Monday, March 18, 2013

Honey! My shower is cold!

If you've ever been caught in the middle of lathering up or ready to rinse the shampoo out of your hair only to be shocked by the sudden blast of ice cold water spewing from the shower head during your morning shower then you've no doubt experienced a water heater failure.

What most homeowners do not realize is tank water heaters have a life expectancy of about 5-10 years (Depending on factors such as use patterns, water quality and build features. Mileage may vary).  Another often overlooked factor that contributes to water heater failure is maintenance.  Yes, you should be maintaining your tank water heater annually.  Didn't know that? Well, most people don't so you're not alone.  Here are some tips on keeping that all too relied upon appliance running for a little longer, and if your wondering about replacing your water heater you can click here for info about the different types of water heaters and what may work best for your home.  

Tank water heaters are quite simple to understand.  I've always described them as not much more than a huge pipe; after all that's pretty much what they are.  Add an electric heating element or gas burner to that pipe and voila, you've got yourself a run-of-the-mill tank water heater.

When cold water enters the tank it is deposited near the bottom so that the less dense, hotter water rises to the top and when a faucet is opened it is delivered.  This process repeats itself every time hot water is needed.

Another process that repeats itself is the deposit of minerals and sediment in the bottom of that "huge pipe".  As water is heated chemical reactions are underway that separate certain minerals from your water.  Those minerals [all water has them, some more than others] are then left to bask in the glory of that huge pipe, or tank, as their final resting place.  It's sort of like spending the day on the beach, only in this case the beach is your water heater and the minerals aren't good summer getaway guests; they will likely cause poor performance and premature failure if not taken care of properly.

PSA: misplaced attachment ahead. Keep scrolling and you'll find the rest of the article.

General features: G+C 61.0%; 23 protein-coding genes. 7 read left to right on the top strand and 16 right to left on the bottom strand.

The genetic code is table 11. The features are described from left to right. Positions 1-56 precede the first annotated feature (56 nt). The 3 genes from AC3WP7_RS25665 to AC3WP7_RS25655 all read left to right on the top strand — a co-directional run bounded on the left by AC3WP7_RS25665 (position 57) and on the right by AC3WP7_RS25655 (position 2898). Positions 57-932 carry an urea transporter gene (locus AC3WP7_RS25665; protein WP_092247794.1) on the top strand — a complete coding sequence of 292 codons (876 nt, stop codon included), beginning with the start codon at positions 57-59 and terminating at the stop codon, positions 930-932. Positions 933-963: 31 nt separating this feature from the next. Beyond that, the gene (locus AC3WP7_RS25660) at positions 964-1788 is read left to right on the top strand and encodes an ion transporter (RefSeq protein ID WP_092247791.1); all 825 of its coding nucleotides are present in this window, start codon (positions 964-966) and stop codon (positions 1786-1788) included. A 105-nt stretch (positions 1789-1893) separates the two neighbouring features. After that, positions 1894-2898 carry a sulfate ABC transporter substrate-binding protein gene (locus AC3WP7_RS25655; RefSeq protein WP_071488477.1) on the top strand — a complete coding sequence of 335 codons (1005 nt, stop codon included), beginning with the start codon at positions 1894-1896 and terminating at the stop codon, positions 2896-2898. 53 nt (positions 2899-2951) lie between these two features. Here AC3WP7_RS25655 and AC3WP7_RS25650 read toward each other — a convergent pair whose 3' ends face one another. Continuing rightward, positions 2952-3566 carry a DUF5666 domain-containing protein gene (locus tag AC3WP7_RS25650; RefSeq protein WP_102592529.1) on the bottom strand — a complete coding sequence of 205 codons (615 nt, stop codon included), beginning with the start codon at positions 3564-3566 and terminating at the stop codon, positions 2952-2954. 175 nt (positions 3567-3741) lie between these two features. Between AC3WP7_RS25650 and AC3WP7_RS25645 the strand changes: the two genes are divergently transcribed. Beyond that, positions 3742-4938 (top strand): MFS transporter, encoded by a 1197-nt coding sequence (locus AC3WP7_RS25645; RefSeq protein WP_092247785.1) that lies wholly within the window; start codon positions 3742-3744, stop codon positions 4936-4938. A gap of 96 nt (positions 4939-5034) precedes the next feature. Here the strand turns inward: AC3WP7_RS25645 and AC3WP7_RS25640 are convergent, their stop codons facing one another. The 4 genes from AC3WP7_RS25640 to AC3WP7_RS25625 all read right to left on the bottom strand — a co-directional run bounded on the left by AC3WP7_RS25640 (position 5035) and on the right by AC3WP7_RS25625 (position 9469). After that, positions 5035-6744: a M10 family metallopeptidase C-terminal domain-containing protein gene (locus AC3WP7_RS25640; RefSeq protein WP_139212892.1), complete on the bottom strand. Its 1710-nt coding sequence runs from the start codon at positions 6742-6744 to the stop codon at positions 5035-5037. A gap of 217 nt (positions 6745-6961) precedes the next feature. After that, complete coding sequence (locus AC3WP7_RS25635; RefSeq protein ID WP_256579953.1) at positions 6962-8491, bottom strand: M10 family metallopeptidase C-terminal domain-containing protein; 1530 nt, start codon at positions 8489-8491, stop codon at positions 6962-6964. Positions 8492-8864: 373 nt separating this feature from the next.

Over long periods of time the minerals and sediment in your water can form a build-up on the bottom of the tank, causing problems such as lower storage capacity or overheating of the tank.  Whatever the side-effects, all lead to the ultimate demise and failure of the tank.  This usually presents itself in the form of a leaky tank.  Leaking tanks are not repairable and are your one-way ticket to a high cost replacement bill when you've not planned for such an event.  No one wants that.

Annual Water Heater Maintenance:
Step 1
All water heater manufacturers recommend flushing your water heater through the drain valve as pictured on the right.

Depending on your water quality [whether you have water conditioning appliances such as a iron filter or water softener] you might consider doing this more frequently.

Simply attach a garden hose to the threaded valve, or place a bucket under it as pictured, and drain the about one-third of the tank capacity.  This will do wonders at clearing out sediment and build-up of deposits on the bottom of the tank.

Step 2
Every tank water heater is equipped with a safety device called a "Temperature/Pressure Relief Valve".  Plumbers call it the "T&P" to keep it simple.  This valve acts as the water heater's own personal bomb squad in that it relieves excess pressure if there is a major problem like super-overheating or excessive thermal expansion without anywhere for the water to expand to. Click here for a complete rundown on its operation.

A simple visual inspection of the valve will tell you if there is cause for concern.  If you identify water dripping out of the valve outlet or obvious corrosion the valve should be replaced.  Manufacturers recommend "exercising" the valve annually.  This is done by gently lifting the lever, with a bucket placed under the drain tube outlet, to allow for water to flow freely.  This is said to help aid in removing any build-up on the valve seal.

Step 3

Take a look around your water heater.  Get a flashlight and inspect the area around the base where it sits on the floor.  Even old water heaters should look just about the same as they did when first installed.  So, if you see signs of rust or stains on the outer jacket they may be cause for concern as they are likely signs of a leaking tank or piping; both of which need to be addressed by a professional.

Also, make sure the area around your heater is free of clutter.  Keep stored house paint cans out of the utility room.  Make sure nothing is stacked on or leaning against the heater.  Your water heater is not a shelf or a clothes rack.  The safety hazards of storing combustible materials on or next to it are far too dangerous.

If you find anything that concerns you or any of the three steps listed above are out of your skill set please know that you can contact Aune Plumbing to address the situation. 

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